Rituxan (rituximab) is an incredibly successful drug for Roche, generating billions of dollars across multiple indications each year. Roche’s U.S. sales force interacts with 6,500+ physicians, with effort split primarily amongst oncologists (blue) and rheumatologists (red) as pictured below.
However, Rituxan faces a U.S. patent expiry in 2018…opening the way for biosimilar competition. Enter Roche’s next-gen agent, Gazyva. Like predecessor Rituxan, Gazyva targets CD20 to directly attack cancer cells. Roche’s scientists have engineered Gazyva to be more active than Rituxan, which has translated to a clinical benefit within oncology indications (i.e., CLL, NHL)…serving as a point of differentiation over both the innovator and future biosimilar copycats.
Roche’s launch of Gazyva presents an interesting case study around a “next-gen” drug roll out. We’ve used the MDDetails platform to isolate the November 2013 launch of Gazyva into oncology indications (depicted below). Note that the static black points indicate Roche’s existing oncology footprint to support Rituxan and the dynamic red points indicate physician detailing activity for Gazyva.
The incredible speed of Gazyva’s commercial roll out highlights the distinct advantage offered by a deep understanding of the market and prescriber accessibility prior to launch.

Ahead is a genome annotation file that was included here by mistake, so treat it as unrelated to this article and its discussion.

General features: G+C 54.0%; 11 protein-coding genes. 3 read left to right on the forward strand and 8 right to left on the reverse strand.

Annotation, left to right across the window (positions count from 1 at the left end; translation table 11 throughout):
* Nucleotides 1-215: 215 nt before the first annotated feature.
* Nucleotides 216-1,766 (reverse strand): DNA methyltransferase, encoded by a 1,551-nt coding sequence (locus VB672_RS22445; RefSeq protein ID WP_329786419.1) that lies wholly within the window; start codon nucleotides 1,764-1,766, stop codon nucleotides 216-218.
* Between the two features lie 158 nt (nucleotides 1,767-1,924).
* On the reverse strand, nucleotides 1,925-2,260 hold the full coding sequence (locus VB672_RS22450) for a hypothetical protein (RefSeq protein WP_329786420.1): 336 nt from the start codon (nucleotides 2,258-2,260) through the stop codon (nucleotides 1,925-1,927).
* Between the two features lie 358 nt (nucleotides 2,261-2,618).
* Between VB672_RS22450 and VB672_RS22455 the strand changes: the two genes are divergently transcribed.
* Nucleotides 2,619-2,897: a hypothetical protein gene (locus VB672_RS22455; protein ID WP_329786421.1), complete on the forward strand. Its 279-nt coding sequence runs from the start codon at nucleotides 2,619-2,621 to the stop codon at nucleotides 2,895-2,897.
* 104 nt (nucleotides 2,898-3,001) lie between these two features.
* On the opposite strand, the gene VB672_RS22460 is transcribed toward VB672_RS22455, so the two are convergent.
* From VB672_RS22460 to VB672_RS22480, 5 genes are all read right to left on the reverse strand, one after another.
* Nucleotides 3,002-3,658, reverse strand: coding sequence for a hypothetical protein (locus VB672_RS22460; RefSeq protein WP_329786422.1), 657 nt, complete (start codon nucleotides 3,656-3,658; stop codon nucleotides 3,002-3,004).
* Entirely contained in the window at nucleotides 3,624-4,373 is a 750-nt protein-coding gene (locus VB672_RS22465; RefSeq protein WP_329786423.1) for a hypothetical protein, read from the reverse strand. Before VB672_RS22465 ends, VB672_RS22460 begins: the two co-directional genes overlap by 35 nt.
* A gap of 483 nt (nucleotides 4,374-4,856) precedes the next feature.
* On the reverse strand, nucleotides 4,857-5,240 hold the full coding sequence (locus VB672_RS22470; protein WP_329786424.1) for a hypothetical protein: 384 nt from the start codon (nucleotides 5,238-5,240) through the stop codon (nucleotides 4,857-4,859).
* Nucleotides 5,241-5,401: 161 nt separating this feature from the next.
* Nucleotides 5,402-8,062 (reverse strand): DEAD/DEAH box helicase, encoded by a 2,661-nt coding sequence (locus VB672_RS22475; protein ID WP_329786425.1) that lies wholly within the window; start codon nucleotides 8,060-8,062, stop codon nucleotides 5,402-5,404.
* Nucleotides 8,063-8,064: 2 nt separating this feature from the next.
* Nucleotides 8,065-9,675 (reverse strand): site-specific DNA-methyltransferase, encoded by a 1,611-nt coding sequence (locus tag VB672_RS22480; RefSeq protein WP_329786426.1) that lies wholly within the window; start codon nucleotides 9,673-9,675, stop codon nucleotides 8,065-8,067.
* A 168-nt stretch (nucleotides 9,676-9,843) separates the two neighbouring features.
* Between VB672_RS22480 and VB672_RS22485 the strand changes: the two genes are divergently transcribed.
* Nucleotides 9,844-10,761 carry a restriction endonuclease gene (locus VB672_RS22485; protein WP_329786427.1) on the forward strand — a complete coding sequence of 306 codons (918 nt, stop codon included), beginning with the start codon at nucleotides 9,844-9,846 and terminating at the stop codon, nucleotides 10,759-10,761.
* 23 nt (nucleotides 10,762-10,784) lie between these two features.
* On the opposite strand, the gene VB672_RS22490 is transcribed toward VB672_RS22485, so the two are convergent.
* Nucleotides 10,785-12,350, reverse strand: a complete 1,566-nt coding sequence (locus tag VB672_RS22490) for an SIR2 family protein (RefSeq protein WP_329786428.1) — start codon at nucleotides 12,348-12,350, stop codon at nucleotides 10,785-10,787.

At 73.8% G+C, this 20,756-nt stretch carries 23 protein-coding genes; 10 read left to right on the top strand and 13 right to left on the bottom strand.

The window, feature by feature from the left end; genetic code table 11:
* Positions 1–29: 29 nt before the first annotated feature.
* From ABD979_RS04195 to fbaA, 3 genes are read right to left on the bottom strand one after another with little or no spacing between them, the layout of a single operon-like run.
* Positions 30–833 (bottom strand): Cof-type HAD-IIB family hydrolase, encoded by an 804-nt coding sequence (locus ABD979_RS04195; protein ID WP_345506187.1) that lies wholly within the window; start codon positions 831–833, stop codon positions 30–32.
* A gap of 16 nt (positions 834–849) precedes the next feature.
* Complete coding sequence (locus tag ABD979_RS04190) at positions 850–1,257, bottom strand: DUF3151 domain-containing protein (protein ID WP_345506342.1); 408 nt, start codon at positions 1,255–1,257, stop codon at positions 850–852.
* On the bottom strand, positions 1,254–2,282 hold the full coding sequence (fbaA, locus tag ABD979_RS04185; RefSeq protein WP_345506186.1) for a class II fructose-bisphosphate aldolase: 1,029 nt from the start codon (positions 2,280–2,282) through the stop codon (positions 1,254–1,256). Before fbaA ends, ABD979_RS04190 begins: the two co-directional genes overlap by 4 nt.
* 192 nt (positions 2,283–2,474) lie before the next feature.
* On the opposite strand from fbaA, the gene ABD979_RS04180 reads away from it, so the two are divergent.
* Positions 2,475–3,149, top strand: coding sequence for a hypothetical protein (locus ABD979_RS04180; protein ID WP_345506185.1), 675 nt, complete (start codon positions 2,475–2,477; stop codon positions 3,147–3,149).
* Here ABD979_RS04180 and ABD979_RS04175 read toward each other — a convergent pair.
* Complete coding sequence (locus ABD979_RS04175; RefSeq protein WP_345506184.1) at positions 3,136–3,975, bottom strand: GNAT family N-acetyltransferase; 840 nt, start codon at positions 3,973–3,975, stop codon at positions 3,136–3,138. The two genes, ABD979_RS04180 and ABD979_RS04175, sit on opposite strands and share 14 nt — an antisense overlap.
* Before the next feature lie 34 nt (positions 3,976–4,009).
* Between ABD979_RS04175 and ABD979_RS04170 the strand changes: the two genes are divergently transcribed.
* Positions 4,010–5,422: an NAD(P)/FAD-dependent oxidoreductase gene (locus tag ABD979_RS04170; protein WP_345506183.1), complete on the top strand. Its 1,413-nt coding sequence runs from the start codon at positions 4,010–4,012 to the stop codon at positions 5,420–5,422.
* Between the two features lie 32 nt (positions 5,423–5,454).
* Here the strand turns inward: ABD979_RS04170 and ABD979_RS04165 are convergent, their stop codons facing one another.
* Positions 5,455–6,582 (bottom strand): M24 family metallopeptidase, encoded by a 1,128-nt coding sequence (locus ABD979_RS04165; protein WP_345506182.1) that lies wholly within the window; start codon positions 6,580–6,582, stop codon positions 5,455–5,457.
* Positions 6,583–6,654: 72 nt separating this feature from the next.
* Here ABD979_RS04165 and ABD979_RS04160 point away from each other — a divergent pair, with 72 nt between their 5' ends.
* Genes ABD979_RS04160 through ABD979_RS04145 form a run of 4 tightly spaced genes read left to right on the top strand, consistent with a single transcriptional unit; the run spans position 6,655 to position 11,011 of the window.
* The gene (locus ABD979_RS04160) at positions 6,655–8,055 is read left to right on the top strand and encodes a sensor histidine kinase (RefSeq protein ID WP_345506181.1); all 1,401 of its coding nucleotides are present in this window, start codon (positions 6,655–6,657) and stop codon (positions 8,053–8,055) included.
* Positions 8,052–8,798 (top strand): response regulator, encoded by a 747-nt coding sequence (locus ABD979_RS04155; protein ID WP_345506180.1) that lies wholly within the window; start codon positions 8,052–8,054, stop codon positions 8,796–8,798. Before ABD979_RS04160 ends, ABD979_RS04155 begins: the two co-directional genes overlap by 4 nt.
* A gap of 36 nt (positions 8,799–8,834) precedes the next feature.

Overall Speed of Launch:
Roche already knew many of the target physicians and practices from years of prior experience with Rituxan. However, the drug was approved in early November 2013, leaving just ~60 days before the major U.S. holiday season. In the figure below we highlight the cumulative percentage of Rituxan callpoints that were detailed about Gazyva within the first two months of launch. Roche was able to detail more than half of the target prescribers despite a challenging launch time frame. (Note: plateaus generally correspond with weekends and vacations).
Penetration by Organization Size:
To take the analysis one step further, we’ve broken out penetration by organization size (e.g., small vs. medium vs. large practices). Note that the smaller organizations tend to be private practice/community hospitals while the larger represent hospital networks or academic institutions. Interestingly, Roche performed well across all shapes and sizes. The one minor exception looks to be within the largest institutions (e.g., staff of >500) where penetration lagged. This lag is likely a symptom of increased restrictions around detailing/use of new therapies within large provider networks.
MDDetails has tracked dozens of recent U.S. launches and can offer actionable insights that serve to optimize physician engagement within this critical phase of the product lifecycle.